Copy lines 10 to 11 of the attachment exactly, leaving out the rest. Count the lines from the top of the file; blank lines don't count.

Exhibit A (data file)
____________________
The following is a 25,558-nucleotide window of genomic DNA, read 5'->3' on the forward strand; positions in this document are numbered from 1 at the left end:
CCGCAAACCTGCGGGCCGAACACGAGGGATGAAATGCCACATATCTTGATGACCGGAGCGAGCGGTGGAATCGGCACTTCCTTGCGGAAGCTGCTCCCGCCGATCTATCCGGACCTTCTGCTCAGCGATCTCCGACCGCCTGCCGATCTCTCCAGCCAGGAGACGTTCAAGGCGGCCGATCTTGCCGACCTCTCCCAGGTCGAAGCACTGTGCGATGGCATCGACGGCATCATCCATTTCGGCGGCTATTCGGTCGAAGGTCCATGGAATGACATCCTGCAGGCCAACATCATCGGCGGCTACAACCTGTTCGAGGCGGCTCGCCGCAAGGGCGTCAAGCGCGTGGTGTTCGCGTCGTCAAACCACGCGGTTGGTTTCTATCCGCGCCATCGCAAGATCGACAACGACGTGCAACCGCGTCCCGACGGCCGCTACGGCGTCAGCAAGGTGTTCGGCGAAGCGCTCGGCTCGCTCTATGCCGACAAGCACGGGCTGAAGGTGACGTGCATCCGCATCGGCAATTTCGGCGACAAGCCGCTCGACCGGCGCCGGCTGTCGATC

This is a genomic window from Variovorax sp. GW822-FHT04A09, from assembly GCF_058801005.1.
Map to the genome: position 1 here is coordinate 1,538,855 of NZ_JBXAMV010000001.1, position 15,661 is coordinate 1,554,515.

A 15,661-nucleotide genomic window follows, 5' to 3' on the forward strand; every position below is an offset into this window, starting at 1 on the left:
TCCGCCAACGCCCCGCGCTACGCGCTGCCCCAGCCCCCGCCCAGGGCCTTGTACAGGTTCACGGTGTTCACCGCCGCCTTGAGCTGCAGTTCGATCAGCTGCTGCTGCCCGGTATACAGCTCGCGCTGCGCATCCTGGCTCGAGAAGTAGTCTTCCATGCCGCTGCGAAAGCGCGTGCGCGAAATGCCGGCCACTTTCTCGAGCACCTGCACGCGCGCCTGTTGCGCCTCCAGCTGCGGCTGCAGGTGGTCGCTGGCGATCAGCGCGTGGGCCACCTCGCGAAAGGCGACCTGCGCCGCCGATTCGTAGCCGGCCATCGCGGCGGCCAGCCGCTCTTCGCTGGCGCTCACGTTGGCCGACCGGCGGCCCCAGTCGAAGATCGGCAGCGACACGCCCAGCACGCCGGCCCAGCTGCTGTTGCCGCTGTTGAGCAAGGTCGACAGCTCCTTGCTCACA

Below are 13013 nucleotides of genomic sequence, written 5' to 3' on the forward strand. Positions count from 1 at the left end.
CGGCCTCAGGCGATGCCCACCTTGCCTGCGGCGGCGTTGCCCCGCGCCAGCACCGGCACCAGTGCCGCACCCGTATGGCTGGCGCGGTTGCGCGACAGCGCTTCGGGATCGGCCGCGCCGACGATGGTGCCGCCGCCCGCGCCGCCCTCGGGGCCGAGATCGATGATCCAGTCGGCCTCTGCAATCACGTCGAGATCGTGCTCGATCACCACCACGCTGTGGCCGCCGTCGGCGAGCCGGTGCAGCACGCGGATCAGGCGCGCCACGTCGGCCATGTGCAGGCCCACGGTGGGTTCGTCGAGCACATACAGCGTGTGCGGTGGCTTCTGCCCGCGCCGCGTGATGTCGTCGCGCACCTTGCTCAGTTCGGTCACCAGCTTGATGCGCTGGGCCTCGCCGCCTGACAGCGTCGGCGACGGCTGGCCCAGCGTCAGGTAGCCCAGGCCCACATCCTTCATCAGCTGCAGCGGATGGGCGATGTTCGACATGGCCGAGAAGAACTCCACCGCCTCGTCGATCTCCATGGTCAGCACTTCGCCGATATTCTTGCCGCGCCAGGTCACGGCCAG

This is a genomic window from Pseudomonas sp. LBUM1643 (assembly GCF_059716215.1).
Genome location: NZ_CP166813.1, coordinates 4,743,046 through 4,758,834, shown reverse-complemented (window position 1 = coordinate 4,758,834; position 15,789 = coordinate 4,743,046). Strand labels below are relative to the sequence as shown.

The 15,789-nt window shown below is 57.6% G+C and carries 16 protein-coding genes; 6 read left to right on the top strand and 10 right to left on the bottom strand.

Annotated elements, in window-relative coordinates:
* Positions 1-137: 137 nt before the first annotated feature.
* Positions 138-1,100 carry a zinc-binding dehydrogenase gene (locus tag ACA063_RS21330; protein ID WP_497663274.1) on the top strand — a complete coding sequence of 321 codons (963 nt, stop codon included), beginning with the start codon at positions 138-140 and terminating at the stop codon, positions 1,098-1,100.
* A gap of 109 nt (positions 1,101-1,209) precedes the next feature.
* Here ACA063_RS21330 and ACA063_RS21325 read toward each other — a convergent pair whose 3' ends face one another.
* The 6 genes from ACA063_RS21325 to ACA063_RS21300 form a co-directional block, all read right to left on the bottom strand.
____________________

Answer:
Genome location: NZ_CP166813.1, coordinates 4,743,046 through 4,758,834, shown reverse-complemented (window position 1 = coordinate 4,758,834; position 15,789 = coordinate 4,743,046). Strand labels below are relative to the sequence as shown.

The 15,789-nt window shown below is 57.6% G+C and carries 16 protein-coding genes; 6 read left to right on the top strand and 10 right to left on the bottom strand.